The strength in simplicity

September 15, 1996|By Sara Engram HTC

WARM SPRINGS, Ga. -- Walk the paths of the Little White House here and the pine-scented breeze lends clarity to the debate about whether a memorial to President Franklin D. Roosevelt should depict him in a wheelchair or wearing leg braces. It also suggests that there is a larger point to FDR's encounter with polio and his love of this rustic retreat.

Show a president's physical disabilities? Some Roosevelt family members cite the fact that the great man took pains to hide the extent of his handicap -- an effort that was greatly aided by a cooperative press. Others say it demeans his achievements as paraplegic who could not walk or get out of a chair on his own.

Those arguments might generate heat in Washington. But here, where the lap tray and china from which the president ate his last meal -- a breakfast of oatmeal -- is lovingly displayed alongside various wheelchairs, walking canes and other paraphernalia of his handicap, it is obvious that one reason FDR loved this place is that such debates were irrelevant.

Here, his handicap was nothing to hide or play down. This was a place where he could concentrate on getting stronger.

He could also draw strength from showing strength. Along with its soothing waters, Warm Springs offered Roosevelt an opportunity for another kind of leadership, in an arena where, more than in politics, he needed to face down his own fears.

In Warm Springs he could revel in being with ''his own kind,'' the people who, like him, knew the pain and indignities of paralysis. Here he could cheer on others -- especially children -- and in the process reinvigorate himself with their enthusiasm. This was, of course, a role he excelled in.

Trying to drown him

The museum that houses the artifacts of FDR's time here also shows a 12-minute film of newsreels and other footage of his visits. In one memorable scene, the president plays a rollicking game of water polo with a group of young rehab patients. The narrator's voice takes on a droll tone as he notes the ''awe and respect'' the children show the president as they gleefully ''try to drown him.''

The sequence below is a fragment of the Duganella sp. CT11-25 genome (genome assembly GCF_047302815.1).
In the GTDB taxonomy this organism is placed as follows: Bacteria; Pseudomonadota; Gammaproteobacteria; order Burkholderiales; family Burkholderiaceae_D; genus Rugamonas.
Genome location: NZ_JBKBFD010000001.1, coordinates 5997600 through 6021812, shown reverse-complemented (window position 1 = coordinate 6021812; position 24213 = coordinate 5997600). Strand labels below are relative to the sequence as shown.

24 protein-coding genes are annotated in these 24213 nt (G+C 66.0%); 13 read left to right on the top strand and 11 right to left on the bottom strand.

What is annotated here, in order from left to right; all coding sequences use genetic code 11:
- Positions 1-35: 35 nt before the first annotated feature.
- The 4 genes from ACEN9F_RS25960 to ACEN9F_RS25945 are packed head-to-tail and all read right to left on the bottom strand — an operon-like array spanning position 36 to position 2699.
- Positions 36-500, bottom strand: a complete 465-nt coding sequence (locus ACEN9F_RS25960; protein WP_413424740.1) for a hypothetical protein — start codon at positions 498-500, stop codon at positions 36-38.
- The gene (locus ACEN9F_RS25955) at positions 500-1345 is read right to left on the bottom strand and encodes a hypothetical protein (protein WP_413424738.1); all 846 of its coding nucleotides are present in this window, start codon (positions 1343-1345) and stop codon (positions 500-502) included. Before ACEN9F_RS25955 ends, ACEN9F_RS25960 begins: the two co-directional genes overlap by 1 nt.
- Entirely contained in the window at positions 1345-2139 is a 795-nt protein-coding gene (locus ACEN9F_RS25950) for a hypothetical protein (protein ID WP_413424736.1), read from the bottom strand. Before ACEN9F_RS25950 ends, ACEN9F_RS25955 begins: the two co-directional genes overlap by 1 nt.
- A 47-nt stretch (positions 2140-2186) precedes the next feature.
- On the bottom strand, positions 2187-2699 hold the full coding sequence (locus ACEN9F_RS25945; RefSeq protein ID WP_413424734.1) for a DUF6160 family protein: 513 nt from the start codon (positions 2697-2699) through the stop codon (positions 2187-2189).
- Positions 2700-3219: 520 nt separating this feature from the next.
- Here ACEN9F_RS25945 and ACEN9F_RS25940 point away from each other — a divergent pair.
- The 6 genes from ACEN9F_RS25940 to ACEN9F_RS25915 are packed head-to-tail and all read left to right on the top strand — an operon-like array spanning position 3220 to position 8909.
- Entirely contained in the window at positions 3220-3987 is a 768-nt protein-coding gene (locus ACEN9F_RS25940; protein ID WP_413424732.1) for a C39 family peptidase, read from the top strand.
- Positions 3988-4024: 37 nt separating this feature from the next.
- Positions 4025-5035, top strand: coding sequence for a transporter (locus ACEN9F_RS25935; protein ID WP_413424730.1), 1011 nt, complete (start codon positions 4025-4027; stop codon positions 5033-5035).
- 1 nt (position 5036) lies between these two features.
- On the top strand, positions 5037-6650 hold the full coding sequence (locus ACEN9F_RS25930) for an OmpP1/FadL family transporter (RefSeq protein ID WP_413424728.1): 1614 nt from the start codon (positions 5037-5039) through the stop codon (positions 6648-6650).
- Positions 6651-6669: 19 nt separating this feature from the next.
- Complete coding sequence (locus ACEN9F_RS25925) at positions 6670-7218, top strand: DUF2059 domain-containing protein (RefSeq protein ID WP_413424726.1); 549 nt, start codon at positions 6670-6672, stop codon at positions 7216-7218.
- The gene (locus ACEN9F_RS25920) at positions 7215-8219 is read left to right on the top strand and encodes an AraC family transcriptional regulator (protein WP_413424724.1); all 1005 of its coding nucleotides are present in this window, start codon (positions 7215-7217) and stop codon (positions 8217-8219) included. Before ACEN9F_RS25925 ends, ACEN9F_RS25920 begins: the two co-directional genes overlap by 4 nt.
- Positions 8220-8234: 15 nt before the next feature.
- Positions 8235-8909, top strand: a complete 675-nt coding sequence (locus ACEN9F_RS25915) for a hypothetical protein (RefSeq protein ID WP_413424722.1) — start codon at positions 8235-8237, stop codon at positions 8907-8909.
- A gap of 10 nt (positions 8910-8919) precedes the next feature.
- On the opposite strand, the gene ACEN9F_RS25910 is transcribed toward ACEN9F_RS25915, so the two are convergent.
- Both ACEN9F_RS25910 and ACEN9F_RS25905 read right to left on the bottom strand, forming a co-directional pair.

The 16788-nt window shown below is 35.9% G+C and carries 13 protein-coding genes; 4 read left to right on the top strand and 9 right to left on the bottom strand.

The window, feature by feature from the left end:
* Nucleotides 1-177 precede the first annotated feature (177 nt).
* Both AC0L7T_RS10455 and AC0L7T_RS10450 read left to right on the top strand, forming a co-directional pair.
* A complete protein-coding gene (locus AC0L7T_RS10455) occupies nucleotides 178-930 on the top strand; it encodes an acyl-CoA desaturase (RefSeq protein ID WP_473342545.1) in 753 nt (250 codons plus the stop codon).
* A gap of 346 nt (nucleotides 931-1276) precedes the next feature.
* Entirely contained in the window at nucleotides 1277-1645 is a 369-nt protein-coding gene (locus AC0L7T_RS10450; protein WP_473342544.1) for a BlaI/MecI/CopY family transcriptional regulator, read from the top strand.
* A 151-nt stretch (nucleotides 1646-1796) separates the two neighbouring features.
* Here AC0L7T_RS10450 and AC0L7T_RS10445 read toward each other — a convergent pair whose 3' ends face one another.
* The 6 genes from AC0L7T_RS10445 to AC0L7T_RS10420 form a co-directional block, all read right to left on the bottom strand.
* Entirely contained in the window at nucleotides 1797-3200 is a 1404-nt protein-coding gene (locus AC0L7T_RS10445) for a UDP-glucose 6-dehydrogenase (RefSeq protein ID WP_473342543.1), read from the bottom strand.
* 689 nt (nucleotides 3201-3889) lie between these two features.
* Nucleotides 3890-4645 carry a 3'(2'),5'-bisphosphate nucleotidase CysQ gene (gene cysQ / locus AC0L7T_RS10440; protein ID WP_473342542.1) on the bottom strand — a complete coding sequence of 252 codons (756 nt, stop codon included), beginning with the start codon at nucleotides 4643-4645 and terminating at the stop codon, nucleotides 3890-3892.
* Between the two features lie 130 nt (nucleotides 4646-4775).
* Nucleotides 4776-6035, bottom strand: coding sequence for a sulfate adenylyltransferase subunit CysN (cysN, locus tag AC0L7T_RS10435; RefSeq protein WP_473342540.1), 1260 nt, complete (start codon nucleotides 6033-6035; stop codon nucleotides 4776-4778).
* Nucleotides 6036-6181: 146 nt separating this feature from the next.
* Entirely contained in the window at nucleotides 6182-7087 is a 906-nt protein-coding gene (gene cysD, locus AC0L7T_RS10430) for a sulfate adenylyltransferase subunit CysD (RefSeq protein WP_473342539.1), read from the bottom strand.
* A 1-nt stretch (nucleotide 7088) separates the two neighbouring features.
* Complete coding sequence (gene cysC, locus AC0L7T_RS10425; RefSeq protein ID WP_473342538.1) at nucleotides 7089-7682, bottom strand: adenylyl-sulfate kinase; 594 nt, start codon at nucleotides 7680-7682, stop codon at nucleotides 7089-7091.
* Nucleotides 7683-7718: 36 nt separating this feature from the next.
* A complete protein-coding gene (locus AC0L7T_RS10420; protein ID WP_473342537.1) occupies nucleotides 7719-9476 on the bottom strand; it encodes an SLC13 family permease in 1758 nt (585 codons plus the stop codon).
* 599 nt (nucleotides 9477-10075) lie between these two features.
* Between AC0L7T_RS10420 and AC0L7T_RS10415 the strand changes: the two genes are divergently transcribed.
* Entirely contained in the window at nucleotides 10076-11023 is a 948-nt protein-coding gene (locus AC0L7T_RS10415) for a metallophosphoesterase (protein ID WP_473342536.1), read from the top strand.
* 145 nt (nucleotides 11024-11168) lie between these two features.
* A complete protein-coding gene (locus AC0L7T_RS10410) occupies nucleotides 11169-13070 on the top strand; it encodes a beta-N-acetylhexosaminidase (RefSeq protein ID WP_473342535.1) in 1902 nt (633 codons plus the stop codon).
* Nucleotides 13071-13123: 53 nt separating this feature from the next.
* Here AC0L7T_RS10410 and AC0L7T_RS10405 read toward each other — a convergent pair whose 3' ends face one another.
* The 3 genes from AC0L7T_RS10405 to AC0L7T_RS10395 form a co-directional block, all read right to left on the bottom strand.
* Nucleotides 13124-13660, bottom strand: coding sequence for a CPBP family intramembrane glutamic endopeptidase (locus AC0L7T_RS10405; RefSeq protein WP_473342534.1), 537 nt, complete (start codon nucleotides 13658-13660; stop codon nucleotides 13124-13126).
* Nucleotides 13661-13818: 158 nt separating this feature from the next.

But if the buoyant waters here gave him a physical freedom he seldom experienced, the simple house he had built -- the house in which he died -- must have been equally bracing for a man accustomed to grander domiciles.

In fact, what strikes visitors today about the place is not so much the extent of the president's physical handicaps as the spare simplicity of his retreat.

By contemporary standards, the Little White House is little more than a humble weekend cottage, so small the entire building could almost fit within the dimensions of a modern high school classroom.

Yet the most powerful man in the world entertained close friends and powerful visitors here. A small and equally simple visitors house was built to accommodate them. Single beds, plain bureaus, maybe a mirror, a simple sitting room -- this was no place to revel in luxury.

The people who tend this shrine to Roosevelt stress that what he loved most about his Warm Springs retreat was its spare simplicity. They have preserved the essence of that appeal -- except in one detail.

The small living room where FDR suffered a fatal cerebral hemorrhage on April 12, 1945, hardly seems a setting appropriate to such a world-shaking event. But there is something missing from the house as FDR knew it -- the splendid view from the balcony outside, built to remind him of the stern of a ship.

In the half-century since Roosevelt died, a forest of pine trees has interrupted that vista. That's too bad, since a room with a view seems far more in character for an expansive personality like FDR.

The clear vistas of mid-century are muddled in more ways than one. Clutter, not clarity, now characterizes our public and private lives. That makes a visit here something more than a historical curiosity or even a pilgrimage in honor of a great and powerful man. It is a refreshing reminder that simplicity is an enduring source of strength.

Sara Engram is deputy editorial-page editor of The Sun.

Pub Date: 9/15/96

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